Holistic Vet: Oh, Really?
A reader of an article of mine appearing in Dogs Naturally Magazine writes in the comments,
My 8 wk old Golden is coming home tonight. She has NOT been vaccinated or dewormed (her 8 litter mates were last week).
Frustrated because i cant find ONE homeopathic Vet in the SF BAY area who does NOT vaccinate. And I cant take her to puppy school or puppy play groups if i just say “no.”
Feeling very confused about what to do… the books all say she needs to have her optimal dog socialization time before 16 weeks.”
Aside from the “holistic vs homeopathic” lingo, let’s consider for a moment the frustration laden in this missive.
Here’s a pet owner trying to be responsible to her new charge, right from the very beginning.
While litter mates were vaccinated and dewormed, this person said, “No. I’ll take care of this one myself.”
She’s really trying to the right thing, to start her new pup off on the best possible footing.
The San Francisco Bay area is not exactly the backwoods. It’s no stranger to natural health, holistic thinking, “alternative” health care, etc.
A quick search on the AHVMA site (a listing of vets who call their practice “holistic”) reveals two vets in San Francisco, three in San Rafael, three in Oakland, one in Novato, and two in Santa Rosa who practice at least some acupuncture and/or homeopathy, herbology, TCM, Bach Flower therapy, nutrition, etc.
Is it possible that none of these naturally-minded folks would be open to working with this woman without pushing vaccinations?
Entirely possible. I see this all the time.
Beware self assigned labels.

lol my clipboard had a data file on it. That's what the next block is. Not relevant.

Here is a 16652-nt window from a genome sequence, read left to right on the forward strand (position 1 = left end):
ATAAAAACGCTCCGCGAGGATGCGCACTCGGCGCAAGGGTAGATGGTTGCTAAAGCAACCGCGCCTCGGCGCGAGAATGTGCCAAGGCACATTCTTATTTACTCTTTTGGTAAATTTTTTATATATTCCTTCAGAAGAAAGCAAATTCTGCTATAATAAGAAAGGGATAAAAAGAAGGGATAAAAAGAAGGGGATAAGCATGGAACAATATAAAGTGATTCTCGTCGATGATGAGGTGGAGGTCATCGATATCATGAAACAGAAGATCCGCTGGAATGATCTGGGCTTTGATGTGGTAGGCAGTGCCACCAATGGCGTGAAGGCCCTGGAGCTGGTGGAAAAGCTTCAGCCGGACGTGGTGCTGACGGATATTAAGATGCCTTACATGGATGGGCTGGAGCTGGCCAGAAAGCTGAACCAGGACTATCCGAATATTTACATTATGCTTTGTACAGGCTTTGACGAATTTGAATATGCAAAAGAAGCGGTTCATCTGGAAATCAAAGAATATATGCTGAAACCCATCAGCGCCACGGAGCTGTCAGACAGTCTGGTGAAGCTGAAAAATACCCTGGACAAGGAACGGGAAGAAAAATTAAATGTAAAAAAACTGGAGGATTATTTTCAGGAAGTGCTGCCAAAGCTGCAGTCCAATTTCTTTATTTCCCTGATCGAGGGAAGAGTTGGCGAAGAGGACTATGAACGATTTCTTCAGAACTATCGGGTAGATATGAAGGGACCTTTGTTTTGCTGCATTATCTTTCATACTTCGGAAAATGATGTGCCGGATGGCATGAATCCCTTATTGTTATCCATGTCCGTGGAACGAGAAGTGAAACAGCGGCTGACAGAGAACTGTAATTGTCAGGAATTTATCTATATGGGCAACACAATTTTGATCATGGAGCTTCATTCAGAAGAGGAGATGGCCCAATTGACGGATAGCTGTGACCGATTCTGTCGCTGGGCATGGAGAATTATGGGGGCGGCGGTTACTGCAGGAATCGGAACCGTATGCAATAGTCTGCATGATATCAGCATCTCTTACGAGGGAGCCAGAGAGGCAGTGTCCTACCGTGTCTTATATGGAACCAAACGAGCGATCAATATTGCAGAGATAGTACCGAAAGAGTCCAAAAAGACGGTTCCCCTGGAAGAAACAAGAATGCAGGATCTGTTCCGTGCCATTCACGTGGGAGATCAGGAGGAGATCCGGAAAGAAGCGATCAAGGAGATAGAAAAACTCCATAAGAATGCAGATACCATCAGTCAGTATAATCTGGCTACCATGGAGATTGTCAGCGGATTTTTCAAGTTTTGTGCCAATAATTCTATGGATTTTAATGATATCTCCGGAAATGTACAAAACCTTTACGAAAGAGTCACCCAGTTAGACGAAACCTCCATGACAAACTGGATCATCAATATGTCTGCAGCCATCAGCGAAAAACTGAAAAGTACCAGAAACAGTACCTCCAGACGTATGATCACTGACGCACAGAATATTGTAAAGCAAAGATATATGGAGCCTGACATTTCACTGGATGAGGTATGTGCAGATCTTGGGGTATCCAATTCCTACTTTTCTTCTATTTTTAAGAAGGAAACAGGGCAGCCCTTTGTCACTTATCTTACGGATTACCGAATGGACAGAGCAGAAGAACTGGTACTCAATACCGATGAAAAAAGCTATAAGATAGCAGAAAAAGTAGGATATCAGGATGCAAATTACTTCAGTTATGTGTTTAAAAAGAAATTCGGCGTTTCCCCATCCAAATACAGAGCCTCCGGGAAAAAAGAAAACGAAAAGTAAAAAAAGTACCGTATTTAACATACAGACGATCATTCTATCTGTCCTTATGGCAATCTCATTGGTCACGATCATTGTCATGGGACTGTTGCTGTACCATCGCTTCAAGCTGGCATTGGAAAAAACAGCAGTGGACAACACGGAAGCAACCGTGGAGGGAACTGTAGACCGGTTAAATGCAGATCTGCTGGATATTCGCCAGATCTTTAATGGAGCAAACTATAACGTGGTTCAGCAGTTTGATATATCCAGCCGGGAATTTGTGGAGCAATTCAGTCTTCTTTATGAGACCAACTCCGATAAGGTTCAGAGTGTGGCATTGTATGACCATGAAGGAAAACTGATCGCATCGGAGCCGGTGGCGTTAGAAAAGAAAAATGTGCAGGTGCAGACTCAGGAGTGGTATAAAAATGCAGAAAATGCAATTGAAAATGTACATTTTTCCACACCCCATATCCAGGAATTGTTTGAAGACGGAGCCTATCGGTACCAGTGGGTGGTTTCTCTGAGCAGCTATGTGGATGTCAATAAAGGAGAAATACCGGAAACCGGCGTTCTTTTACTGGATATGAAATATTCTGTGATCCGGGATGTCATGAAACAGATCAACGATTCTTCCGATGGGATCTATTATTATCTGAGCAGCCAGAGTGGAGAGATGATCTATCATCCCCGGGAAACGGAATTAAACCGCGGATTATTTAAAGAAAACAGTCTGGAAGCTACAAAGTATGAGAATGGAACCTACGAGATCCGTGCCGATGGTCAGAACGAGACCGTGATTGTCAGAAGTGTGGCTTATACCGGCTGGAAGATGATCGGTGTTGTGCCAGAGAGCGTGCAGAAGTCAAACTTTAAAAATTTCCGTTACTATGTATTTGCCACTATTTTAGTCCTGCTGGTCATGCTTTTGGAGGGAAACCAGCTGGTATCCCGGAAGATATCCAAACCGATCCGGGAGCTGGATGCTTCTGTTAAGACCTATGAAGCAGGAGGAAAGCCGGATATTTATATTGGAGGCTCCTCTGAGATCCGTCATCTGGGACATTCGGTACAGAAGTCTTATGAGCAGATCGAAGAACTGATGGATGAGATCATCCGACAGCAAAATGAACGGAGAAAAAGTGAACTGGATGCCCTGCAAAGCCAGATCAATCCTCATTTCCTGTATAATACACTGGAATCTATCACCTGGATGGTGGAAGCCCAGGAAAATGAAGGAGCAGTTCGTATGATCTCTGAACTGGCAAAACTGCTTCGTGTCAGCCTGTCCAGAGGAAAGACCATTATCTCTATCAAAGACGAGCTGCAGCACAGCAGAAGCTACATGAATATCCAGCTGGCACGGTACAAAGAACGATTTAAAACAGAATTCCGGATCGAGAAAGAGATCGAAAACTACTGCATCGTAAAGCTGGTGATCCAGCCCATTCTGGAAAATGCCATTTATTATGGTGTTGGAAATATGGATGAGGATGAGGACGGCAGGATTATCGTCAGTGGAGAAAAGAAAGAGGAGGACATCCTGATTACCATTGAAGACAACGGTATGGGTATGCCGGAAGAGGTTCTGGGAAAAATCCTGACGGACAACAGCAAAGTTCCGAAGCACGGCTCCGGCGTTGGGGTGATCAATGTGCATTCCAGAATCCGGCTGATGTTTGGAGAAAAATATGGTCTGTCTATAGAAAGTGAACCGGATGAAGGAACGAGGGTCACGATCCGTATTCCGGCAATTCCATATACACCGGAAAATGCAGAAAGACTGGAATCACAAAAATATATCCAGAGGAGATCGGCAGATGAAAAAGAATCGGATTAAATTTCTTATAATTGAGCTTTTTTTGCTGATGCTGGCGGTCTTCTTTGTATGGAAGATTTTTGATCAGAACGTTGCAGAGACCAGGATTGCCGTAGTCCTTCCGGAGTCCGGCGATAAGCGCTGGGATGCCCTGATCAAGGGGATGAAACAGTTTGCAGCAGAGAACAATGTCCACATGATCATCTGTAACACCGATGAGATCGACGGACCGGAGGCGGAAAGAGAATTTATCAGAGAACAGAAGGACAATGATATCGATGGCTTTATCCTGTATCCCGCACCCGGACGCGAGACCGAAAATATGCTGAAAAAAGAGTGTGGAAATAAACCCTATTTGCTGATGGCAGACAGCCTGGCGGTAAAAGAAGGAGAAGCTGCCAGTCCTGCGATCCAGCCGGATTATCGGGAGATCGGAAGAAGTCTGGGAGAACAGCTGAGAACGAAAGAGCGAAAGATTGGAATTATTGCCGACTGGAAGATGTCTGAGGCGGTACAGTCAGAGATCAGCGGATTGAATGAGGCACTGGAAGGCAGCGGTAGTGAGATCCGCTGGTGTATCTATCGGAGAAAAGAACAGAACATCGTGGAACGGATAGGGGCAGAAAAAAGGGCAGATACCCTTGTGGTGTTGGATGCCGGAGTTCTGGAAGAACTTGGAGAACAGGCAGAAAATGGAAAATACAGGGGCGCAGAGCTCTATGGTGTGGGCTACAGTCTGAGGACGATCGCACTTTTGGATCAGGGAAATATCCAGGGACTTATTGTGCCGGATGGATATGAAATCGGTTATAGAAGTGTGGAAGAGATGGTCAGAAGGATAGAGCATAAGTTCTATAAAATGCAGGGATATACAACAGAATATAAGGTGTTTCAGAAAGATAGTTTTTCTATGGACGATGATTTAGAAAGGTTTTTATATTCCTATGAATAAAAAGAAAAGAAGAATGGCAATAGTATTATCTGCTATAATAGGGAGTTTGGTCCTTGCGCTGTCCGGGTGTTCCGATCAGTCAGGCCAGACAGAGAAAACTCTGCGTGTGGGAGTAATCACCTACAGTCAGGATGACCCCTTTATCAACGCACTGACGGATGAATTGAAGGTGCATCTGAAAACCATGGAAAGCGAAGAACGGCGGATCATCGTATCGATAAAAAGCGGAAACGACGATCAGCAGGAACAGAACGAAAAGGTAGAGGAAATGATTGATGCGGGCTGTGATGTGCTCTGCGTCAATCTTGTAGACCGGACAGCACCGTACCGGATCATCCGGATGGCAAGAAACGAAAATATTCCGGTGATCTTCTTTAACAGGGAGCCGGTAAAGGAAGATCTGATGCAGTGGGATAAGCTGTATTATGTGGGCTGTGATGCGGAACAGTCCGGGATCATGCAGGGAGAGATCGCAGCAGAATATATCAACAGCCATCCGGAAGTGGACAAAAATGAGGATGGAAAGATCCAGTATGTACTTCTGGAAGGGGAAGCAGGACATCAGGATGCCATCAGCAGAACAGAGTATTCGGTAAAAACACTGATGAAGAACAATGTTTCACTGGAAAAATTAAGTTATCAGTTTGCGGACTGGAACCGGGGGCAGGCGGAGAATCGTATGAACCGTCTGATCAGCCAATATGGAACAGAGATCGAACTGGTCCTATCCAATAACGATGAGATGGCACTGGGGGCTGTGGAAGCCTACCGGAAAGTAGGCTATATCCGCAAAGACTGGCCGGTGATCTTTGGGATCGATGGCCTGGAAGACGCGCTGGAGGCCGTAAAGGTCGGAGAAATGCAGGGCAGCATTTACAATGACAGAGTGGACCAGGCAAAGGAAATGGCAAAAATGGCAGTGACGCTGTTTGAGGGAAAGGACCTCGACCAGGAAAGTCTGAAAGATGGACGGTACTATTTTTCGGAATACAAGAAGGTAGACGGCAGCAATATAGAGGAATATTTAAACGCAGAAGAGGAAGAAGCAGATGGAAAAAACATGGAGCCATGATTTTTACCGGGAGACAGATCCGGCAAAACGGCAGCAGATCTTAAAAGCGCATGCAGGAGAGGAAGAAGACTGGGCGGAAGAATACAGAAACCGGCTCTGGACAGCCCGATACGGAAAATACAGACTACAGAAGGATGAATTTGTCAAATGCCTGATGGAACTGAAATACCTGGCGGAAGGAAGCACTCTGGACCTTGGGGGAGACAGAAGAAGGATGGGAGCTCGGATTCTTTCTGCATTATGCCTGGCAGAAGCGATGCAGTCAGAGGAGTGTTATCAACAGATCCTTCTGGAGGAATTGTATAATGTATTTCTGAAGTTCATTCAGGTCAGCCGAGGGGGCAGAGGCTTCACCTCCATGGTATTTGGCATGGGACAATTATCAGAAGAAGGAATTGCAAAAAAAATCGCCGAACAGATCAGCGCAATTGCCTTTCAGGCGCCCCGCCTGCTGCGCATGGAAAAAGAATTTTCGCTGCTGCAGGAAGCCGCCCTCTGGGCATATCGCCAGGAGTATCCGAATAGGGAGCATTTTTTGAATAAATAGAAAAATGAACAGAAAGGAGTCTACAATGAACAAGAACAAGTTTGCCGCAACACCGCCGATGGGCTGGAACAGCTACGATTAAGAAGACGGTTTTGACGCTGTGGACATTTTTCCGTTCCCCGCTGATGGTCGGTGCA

“Holistic vet” to some might mean “I stock the Bach Flowers” and to another, “We offer holistic food!” (what ever that means…)
Still others may have taken a weekend training in some natural modality, added it to their allopathic practice list of services, and now proudly fly the holistic vet banner.
Beware of what I call “fauxlistic” vets.
Faux (fo): French for false. An imitation. Not genuine. Fake or false.
As a consumer, your work is cut out for you to sift through the so-called holistic vets to find someone who’ll meet your needs.
If your aim is to raise a Vital Animal and that doesn’t include vaccinations, you’ll have to roll up your sleeves and ask hard questions.
Antibiotics: Big Guns in Place of Common Sense
Another example recently came across my email. An old client from years back recently wrote again, needing help with a young Akita named Mica, her third generation since I started working with Sara nearly twenty years ago.
Why hadn’t I heard from her in so many years? Sara took what I taught her way back then and ran with it!
The results: healthy, vital dogs that don’t get sick and need veterinary attention.
I successfully worked myself out of a job, my goal with all my patients.
Mica had seen a local “holistic” vet while I was away recently, with the complaint of an impacted anal gland that then ruptured.
Never really sick, no fever, no redness, just a local discharge to clean up, and Sara was offered this solution:
Three weeks of antibiotics.
Now, Sara wisely refused this, referring instead to Dr. Pitcairn’s book for a homeopathic protocol, but is this what you’d expect from a “holistic” vet’s recommendation?
Three weeks of antibiotics for a local, walled off, abscess?
You know from earlier writing here how important the normal functioning gut flora is to your animals and yourself.